I also think that we're learning a lot from this about the post COVID world, right? So tell me, what are some of the key takeaways for field production when you're able to go back on set again, that you're going to be able to take away from this? Omar: For me, I think it’s going to make me appreciate field production more, I definitely won't be complaining about moving things or doing things or working a little bit harder to get a certain result, because I'll be on set again. Mike: And Omar never complaints – that's for the record. Omar: No, I, I really do think communication is going to be the biggest thing. I mean, obviously with COVID, everyone's kind of realizing how much face-to-face time is really important. And I think being on set now, you can communicate better because you know exactly what you want. At least from our team's perspective, we are so much better at telling someone, “Hey, we need to move that one thing in the corner.” Right. And before it used to be like, “Just move it that way.” And you could point. But through the screen, it's like, “Okay, so in the bottom left corner of your screen, there's this and this, can you scooch it two inches to your right?” Mike: And also dealing with the cat, the dog, the cousin next door who might be in their underwear or something. There are all sorts of things that we've experienced. Omar: Yeah, we have experienced some crazy shenanigans happening in the background. Mike: It brings us to my final point here. Look, we could talk for hours about this. But you know, I think one of the key takeaways that I've gotten is bedside manner. And we've always had really good demeanor, especially as we deal with clients, it's something that you have to in our world. But I think this really was a challenge for bedside manner, for just being on zoom and talking softly and slowly and understanding that the end user may not know the very basics of some of the foundation of experience and knowledge that we have. So we have to sort of educate them along the way. So I take that away. Would you say the same? Omar: Yeah. I definitely agree with you there. I mean, my very first job was at a pizza place and I always tell people that I learned all my customer service from there because you know, sometimes it's something as easy as just explaining that this is why we're doing it this way. It helps so many people, and a lot of production people don't really understand that They just assume the client doesn't know or care, and then they kind of just say it like, “Oh, we can't do it this way.” But people like knowing why, people like hearing, “Hey, we are having this issue. We're hearing this on your mic. This is why we're doing it. We're stopping. Let’s restart.” Mike: Always have a plan B. Have a plan C. We always tell people that there are going to be problems, we will get the video, we just need you to give us the two hours that we have allotted and we'll let you go at that time. Omar: Yeah. I find that a lot of times when a client might be like, you know, I really wish this video could have been X, Y, Z, and really pushed it a little bit further. We come back down to, well, we asked you for two hours and you gave us 30 minutes. So, I think a lot of it is that people are busy, we get it. Especially, C-suite executives are busy. But it really is a test of patience and, of course, bedside manner, as you called it, to convey to other people that this is what we need to get done.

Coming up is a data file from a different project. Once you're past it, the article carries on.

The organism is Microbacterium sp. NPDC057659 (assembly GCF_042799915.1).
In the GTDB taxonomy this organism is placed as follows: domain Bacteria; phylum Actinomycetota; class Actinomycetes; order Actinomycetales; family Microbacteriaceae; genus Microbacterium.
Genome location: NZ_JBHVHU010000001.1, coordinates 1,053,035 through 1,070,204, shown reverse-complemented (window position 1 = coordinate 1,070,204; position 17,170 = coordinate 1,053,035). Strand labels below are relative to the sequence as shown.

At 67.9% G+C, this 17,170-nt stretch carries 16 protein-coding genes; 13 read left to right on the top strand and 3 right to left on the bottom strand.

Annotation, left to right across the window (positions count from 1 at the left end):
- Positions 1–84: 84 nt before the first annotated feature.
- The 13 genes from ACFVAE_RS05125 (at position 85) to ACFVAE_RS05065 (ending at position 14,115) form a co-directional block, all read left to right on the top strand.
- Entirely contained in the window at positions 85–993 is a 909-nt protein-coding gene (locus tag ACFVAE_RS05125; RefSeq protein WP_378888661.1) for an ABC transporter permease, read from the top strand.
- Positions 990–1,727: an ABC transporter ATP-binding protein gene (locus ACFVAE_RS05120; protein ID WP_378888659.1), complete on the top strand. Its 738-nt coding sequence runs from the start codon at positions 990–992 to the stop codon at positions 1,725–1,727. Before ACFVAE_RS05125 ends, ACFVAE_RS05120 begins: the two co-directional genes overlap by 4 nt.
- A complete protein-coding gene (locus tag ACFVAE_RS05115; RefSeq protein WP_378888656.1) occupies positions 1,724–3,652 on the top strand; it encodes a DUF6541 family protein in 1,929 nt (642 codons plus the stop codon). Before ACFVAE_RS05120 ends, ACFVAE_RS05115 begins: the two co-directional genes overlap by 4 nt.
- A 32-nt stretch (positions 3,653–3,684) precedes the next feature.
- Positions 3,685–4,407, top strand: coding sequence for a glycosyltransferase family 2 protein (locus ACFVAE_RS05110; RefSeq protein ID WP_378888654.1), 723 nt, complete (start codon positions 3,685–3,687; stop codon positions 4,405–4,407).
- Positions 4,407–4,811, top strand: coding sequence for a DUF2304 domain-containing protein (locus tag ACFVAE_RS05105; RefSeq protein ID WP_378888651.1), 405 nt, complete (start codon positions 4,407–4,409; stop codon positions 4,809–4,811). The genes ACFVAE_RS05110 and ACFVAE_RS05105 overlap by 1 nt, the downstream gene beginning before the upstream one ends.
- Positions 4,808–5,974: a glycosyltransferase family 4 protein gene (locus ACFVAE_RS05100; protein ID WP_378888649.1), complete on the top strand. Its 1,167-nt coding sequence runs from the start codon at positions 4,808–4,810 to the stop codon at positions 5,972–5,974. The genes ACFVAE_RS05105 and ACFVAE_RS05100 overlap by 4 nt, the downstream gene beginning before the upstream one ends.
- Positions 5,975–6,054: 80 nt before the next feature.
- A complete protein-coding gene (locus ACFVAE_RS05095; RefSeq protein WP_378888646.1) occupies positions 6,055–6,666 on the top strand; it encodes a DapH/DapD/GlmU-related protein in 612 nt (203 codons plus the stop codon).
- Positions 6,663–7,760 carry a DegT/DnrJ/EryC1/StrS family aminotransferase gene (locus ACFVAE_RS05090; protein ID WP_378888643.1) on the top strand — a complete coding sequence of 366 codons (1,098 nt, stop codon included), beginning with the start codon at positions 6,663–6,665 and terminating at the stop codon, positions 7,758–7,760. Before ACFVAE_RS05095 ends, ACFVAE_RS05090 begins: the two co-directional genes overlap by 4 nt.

I’ve had a couple of interactions where you're on a call with like five other people who are your peers, and especially sometimes you're your rivals in the same industry. And something as simple as, “I'm having issues with my webcam,” can make people feel inadequate. So you're juggling all these different emotions because it's like giving a presentation in front of everyone and messing up. Like you can either go on and keep going, or it's going to build up and everyone's going to be looking at you. That's how I think people feel like on a zoom call sometimes. So, juggling all those emotions and the technical aspect is something that definitely going into this whole remote production, I was not expecting to have to dust off those customer service skills as I used back of my pizza slinging days. Mike: It's always the first job skills that you forget that you're going to take with you for the rest of your career. Omar, thank you. Again, we could talk for hours. We have much work to do still, and I'm not happy to be in this moment in the whole world and universe that we're in, but while we are here, I'd like to just take a second and say, we did a freaking great job. Thank you. Thank you to the team that you put together for the remote production. And you know, it's been a ride Omar, and I'm glad to have been on it with you.


Omar: Yeah, me too. I'm right back at ya.

Sorrentino Media is a national, digital-first video production company headquartered in NYC. We specialize in short-form digital content and remote video content production. As a boutique production company, we provide exceptional service to our clients that large production studios simply cannot match. Learn more about our remote production services, and get in touch with us today to discuss your next project!